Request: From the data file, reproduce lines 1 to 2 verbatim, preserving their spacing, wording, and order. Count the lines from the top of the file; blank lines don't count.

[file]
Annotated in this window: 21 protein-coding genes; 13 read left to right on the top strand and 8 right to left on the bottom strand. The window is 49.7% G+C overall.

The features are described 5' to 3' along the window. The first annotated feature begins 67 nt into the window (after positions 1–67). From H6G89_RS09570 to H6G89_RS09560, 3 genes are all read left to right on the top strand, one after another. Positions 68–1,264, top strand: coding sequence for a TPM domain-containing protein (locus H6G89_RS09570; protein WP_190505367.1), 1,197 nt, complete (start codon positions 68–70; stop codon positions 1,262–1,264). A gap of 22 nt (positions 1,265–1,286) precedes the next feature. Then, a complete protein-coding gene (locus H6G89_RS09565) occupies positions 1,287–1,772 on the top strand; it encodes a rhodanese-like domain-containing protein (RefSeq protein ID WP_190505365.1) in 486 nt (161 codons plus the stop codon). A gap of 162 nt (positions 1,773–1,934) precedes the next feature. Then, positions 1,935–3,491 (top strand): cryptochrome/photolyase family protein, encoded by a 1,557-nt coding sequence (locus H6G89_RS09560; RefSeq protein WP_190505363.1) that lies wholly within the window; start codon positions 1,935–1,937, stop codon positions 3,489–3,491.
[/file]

Annotated in this window: 21 protein-coding genes; 13 read left to right on the top strand and 8 right to left on the bottom strand. The window is 49.7% G+C overall.

The features are described 5' to 3' along the window. The first annotated feature begins 67 nt into the window (after positions 1–67). From H6G89_RS09570 to H6G89_RS09560, 3 genes are all read left to right on the top strand, one after another. Positions 68–1,264, top strand: coding sequence for a TPM domain-containing protein (locus H6G89_RS09570; protein WP_190505367.1), 1,197 nt, complete (start codon positions 68–70; stop codon positions 1,262–1,264). A gap of 22 nt (positions 1,265–1,286) precedes the next feature. Then, a complete protein-coding gene (locus H6G89_RS09565) occupies positions 1,287–1,772 on the top strand; it encodes a rhodanese-like domain-containing protein (RefSeq protein ID WP_190505365.1) in 486 nt (161 codons plus the stop codon). A gap of 162 nt (positions 1,773–1,934) precedes the next feature. Then, positions 1,935–3,491 (top strand): cryptochrome/photolyase family protein, encoded by a 1,557-nt coding sequence (locus H6G89_RS09560; RefSeq protein WP_190505363.1) that lies wholly within the window; start codon positions 1,935–1,937, stop codon positions 3,489–3,491.